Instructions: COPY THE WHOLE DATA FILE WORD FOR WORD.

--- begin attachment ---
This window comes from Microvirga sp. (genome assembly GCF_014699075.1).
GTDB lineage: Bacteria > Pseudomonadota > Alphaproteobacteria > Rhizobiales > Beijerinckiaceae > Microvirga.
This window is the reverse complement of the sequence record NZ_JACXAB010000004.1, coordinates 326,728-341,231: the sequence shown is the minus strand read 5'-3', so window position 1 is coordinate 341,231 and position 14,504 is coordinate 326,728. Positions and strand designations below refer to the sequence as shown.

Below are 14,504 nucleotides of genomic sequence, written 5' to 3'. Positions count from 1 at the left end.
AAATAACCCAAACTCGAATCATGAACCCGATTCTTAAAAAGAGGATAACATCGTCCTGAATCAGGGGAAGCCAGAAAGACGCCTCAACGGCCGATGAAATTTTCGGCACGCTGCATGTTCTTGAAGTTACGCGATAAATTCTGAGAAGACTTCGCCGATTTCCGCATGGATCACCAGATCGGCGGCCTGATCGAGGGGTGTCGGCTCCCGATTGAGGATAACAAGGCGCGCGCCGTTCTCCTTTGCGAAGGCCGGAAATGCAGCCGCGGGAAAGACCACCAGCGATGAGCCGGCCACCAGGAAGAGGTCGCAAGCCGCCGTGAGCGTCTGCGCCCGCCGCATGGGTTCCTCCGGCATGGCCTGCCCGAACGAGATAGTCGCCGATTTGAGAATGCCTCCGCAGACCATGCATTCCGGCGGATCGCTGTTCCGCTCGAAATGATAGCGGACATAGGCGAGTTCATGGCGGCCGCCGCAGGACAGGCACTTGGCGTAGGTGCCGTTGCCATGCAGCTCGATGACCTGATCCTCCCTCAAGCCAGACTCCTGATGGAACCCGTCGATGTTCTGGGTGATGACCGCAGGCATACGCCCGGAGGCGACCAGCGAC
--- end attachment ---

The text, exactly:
This window comes from Microvirga sp. (genome assembly GCF_014699075.1).
GTDB lineage: Bacteria > Pseudomonadota > Alphaproteobacteria > Rhizobiales > Beijerinckiaceae > Microvirga.
This window is the reverse complement of the sequence record NZ_JACXAB010000004.1, coordinates 326,728-341,231: the sequence shown is the minus strand read 5'-3', so window position 1 is coordinate 341,231 and position 14,504 is coordinate 326,728. Positions and strand designations below refer to the sequence as shown.

Below are 14,504 nucleotides of genomic sequence, written 5' to 3'. Positions count from 1 at the left end.
AAATAACCCAAACTCGAATCATGAACCCGATTCTTAAAAAGAGGATAACATCGTCCTGAATCAGGGGAAGCCAGAAAGACGCCTCAACGGCCGATGAAATTTTCGGCACGCTGCATGTTCTTGAAGTTACGCGATAAATTCTGAGAAGACTTCGCCGATTTCCGCATGGATCACCAGATCGGCGGCCTGATCGAGGGGTGTCGGCTCCCGATTGAGGATAACAAGGCGCGCGCCGTTCTCCTTTGCGAAGGCCGGAAATGCAGCCGCGGGAAAGACCACCAGCGATGAGCCGGCCACCAGGAAGAGGTCGCAAGCCGCCGTGAGCGTCTGCGCCCGCCGCATGGGTTCCTCCGGCATGGCCTGCCCGAACGAGATAGTCGCCGATTTGAGAATGCCTCCGCAGACCATGCATTCCGGCGGATCGCTGTTCCGCTCGAAATGATAGCGGACATAGGCGAGTTCATGGCGGCCGCCGCAGGACAGGCACTTGGCGTAGGTGCCGTTGCCATGCAGCTCGATGACCTGATCCTCCCTCAAGCCAGACTCCTGATGGAACCCGTCGATGTTCTGGGTGATGACCGCAGGCATACGCCCGGAGGCGACCAGCGAC